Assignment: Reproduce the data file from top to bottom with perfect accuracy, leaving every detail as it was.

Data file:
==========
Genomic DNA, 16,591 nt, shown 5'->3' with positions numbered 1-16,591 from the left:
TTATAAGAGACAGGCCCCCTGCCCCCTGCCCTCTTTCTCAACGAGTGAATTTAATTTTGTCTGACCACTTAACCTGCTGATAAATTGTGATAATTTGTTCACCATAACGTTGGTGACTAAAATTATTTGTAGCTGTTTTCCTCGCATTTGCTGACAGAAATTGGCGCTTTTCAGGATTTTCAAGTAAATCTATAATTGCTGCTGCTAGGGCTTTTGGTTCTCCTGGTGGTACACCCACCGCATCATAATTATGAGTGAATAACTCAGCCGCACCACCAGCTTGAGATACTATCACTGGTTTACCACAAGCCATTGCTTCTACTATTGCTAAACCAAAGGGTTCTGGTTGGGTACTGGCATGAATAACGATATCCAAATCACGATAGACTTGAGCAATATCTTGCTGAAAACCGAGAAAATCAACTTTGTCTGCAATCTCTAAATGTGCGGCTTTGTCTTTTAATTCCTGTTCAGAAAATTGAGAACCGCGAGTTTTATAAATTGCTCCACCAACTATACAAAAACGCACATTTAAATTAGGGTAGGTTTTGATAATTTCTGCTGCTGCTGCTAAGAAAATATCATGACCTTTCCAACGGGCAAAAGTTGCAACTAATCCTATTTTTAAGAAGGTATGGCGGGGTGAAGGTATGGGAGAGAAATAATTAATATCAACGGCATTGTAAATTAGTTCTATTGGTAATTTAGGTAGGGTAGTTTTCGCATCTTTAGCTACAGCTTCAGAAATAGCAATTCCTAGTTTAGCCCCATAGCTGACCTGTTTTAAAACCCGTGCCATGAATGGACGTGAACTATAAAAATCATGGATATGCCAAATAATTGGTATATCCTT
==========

Genomic DNA, 16,591 nt, shown 5'->3' with positions numbered 1-16,591 from the left:
TTATAAGAGACAGGCCCCCTGCCCCCTGCCCTCTTTCTCAACGAGTGAATTTAATTTTGTCTGACCACTTAACCTGCTGATAAATTGTGATAATTTGTTCACCATAACGTTGGTGACTAAAATTATTTGTAGCTGTTTTCCTCGCATTTGCTGACAGAAATTGGCGCTTTTCAGGATTTTCAAGTAAATCTATAATTGCTGCTGCTAGGGCTTTTGGTTCTCCTGGTGGTACACCCACCGCATCATAATTATGAGTGAATAACTCAGCCGCACCACCAGCTTGAGATACTATCACTGGTTTACCACAAGCCATTGCTTCTACTATTGCTAAACCAAAGGGTTCTGGTTGGGTACTGGCATGAATAACGATATCCAAATCACGATAGACTTGAGCAATATCTTGCTGAAAACCGAGAAAATCAACTTTGTCTGCAATCTCTAAATGTGCGGCTTTGTCTTTTAATTCCTGTTCAGAAAATTGAGAACCGCGAGTTTTATAAATTGCTCCACCAACTATACAAAAACGCACATTTAAATTAGGGTAGGTTTTGATAATTTCTGCTGCTGCTGCTAAGAAAATATCATGACCTTTCCAACGGGCAAAAGTTGCAACTAATCCTATTTTTAAGAAGGTATGGCGGGGTGAAGGTATGGGAGAGAAATAATTAATATCAACGGCATTGTAAATTAGTTCTATTGGTAATTTAGGTAGGGTAGTTTTCGCATCTTTAGCTACAGCTTCAGAAATAGCAATTCCTAGTTTAGCCCCATAGCTGACCTGTTTTAAAACCCGTGCCATGAATGGACGTGAACTATAAAAATCATGGATATGCCAAATAATTGGTATATCCTT